Weak on worship, strong on discipleship?

Sometimes on my blog I write to advance an argument. This is not one of those times. This is a a question post.

Dan Dick’s latest fascinating blog post – I’ll note he cheats by having actual data and information to share and not just idle speculation  – is about UM attitudes and understandings about worship. The big takeaway is that people view worship – for the most part – as something they do to get something for themselves. Quoting Dick:

For the vast majority of United Methodists, worship is both a personal and private affair. Though some come to church to see friends, during the worship hour 88% of worshippers are seeking something for themselves. What they seek falls into three broad categories:

  • comfort and encouragement
  • guidance (and sometimes, challenge)
  • knowledge (about God and about God’s will)

In all these cases, worship is about receiving more than giving. Different respondents explain how worship is like “a port in the storm,” “a filling station,” “a time for rest and recovery,” “a place to better understand God,” “a safe space (sanctuary) in a crazy world,” and “time to shut out the world.” Virtually no one in the sample, pastors included, frame their experience of worship as a “giving” experience rather than a “receiving experience.” This tends to be both a Western and a modern conceit of worshippers. Interestingly, there is very little difference between ages, genders, and races in this “giving/receiving” dynamic of worship.

There are many more facts in the post, but it basically boils down to the conclusion that worship reflects the culture. We live in world of consumers who do things based on the exchange value of the activity – what we get out of it – and we bring those values and expectations to the worship space. This is all qualified by the small percentage of folks who don’t fit that profile. Just as in Dick’s discussion of discipleship, he finds 10-20% who have a different set of expectations.

My question for myself is why to I react so differently to these two posts.

The discipleship post struck me as a sign of trouble for the denomination. The lack of interest in discipleship or accountability struck me as quite a challenge to the vitality of Methodism.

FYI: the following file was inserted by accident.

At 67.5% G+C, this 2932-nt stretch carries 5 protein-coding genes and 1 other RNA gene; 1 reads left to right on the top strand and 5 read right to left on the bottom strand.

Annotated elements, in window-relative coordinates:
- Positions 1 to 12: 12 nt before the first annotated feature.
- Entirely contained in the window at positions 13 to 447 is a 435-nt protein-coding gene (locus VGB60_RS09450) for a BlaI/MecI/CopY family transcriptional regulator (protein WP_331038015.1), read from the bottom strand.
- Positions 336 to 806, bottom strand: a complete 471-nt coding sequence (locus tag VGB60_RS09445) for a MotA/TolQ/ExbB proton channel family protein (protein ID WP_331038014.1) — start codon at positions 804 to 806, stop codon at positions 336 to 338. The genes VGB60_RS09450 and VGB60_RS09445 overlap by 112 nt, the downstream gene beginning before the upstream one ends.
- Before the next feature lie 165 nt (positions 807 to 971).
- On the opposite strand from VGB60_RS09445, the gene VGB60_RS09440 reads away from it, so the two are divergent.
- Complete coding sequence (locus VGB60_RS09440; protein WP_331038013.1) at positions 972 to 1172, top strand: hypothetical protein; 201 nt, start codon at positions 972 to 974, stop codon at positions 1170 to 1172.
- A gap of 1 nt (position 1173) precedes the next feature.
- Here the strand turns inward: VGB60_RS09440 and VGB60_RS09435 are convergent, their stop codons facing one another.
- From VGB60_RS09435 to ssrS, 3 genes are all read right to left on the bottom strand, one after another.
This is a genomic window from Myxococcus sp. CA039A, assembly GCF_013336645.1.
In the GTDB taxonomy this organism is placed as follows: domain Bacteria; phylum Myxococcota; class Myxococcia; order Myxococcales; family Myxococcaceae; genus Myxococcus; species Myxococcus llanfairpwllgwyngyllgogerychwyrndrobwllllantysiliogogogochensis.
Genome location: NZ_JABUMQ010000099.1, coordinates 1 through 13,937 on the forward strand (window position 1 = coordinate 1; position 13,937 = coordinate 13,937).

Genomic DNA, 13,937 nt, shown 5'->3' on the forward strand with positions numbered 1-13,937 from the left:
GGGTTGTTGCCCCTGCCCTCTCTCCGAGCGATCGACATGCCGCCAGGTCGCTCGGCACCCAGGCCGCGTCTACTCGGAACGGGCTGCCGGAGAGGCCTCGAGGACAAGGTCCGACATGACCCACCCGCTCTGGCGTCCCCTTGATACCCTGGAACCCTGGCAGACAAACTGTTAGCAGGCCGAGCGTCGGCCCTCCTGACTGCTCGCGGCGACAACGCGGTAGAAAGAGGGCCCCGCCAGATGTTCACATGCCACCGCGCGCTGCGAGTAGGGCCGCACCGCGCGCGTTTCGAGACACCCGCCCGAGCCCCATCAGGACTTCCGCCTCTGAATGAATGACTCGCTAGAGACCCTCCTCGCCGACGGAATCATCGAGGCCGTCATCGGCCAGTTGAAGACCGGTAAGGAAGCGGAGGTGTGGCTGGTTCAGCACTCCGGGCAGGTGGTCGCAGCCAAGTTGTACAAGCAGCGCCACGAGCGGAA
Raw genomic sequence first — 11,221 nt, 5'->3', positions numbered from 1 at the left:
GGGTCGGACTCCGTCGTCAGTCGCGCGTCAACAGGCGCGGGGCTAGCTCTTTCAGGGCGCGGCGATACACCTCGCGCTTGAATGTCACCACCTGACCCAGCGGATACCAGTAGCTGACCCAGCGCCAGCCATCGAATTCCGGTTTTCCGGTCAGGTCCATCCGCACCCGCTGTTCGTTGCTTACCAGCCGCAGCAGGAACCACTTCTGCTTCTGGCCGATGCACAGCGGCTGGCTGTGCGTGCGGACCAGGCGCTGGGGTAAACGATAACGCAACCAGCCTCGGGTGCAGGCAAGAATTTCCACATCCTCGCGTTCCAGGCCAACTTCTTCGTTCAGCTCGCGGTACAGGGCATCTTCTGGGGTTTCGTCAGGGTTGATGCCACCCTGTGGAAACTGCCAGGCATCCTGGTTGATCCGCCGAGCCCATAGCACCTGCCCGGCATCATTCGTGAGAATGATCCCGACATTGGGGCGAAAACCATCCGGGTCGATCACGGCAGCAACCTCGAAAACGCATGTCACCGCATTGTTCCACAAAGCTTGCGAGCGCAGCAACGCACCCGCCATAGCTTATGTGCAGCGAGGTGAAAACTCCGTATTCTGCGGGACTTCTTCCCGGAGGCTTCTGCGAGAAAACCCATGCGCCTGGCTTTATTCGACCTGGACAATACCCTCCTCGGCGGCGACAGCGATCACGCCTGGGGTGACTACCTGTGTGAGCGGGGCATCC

The worship statistics do not trouble me.

The fact that many Christians view worship as something they do to get something from the experience strikes me not only non-threatening but even as normal. I suspect we fall into anachronism when we believe it us modern Christians who go to worship to “get something” but Christians in earlier times or other parts of the world are all about “giving” something to God.

My guess is that what people get out of worship has changed and does change in different cultures. So, 21st century Americans say they go for comfort, guidance, knowledge, and to re-energize. But other Christians go and have gone to comply with social expectation or get a ticket out of hell or unburden their troubled souls or see the village girls or share solidarity with oppressed brothers and sisters or hold on to something solid as the world’s chaos engulfs them or …

Yes, people do go to give and be active participants with God as well, but in a congregation of any size, I imagine, there must be many reasons that draw people to worship on Sunday – including the promptings of the Holy Spirt that uses people’s inclinations to get them in the door.

But, in the end, I’m sure all these same arguments can be made about discipleship as a consumer commodity. So I find myself wondering to myself why I react so differently to them.

I think part of the answer has to do with my own faith experience. It was good preaching and a warm and welcoming church community that helped me move from the reluctant guy who attended church because his wife did to eventually being baptized and now serving a church. The Holy Spirit working through all these folks and plucking on my own attitudes, interests, and inclination pulled me in slow inch by slow inch.

How can we ever go to worship except out of our own sense of needs and desires to be there? Even if what we want is to focus on God and worship for God – rather than for ourselves – we are still doing this out of our own sense of joy, duty, desire, or need. We are still going to worship because something in us needs to be there.

If we feel that there are good reasons and bad reasons to want to worship, then I understand the argument. We are saying we can have wrongly ordered desires. But isn’t that part of what we are about in church? We get people in the door with their wrongly ordered desires and we try to put them in connection with a God who helps them re-order those desires.

This leads to discipleship. The reason why it is okay to be “weak” on worship but “strong” on discipleship is because one leads to the other. We encounter God in worship. We see the gap between us. We try to re-order our lives in light of God. We seek helps for this process. We become disciples.

I do not know if this makes sense. I am trying to figure out my own reactions to the information Dick shares. Maybe it makes more sense to you. I’d welcome your thoughts.